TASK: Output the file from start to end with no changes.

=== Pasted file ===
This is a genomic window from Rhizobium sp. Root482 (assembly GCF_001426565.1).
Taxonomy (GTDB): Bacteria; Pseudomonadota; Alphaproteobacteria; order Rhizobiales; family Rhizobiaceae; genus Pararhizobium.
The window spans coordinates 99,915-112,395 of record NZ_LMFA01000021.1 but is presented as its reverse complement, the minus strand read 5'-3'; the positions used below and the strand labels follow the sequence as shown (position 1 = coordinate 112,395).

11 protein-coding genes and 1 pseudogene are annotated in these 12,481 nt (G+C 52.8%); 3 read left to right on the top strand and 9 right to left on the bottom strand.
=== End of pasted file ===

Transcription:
This is a genomic window from Rhizobium sp. Root482 (assembly GCF_001426565.1).
Taxonomy (GTDB): Bacteria; Pseudomonadota; Alphaproteobacteria; order Rhizobiales; family Rhizobiaceae; genus Pararhizobium.
The window spans coordinates 99,915-112,395 of record NZ_LMFA01000021.1 but is presented as its reverse complement, the minus strand read 5'-3'; the positions used below and the strand labels follow the sequence as shown (position 1 = coordinate 112,395).

11 protein-coding genes and 1 pseudogene are annotated in these 12,481 nt (G+C 52.8%); 3 read left to right on the top strand and 9 right to left on the bottom strand.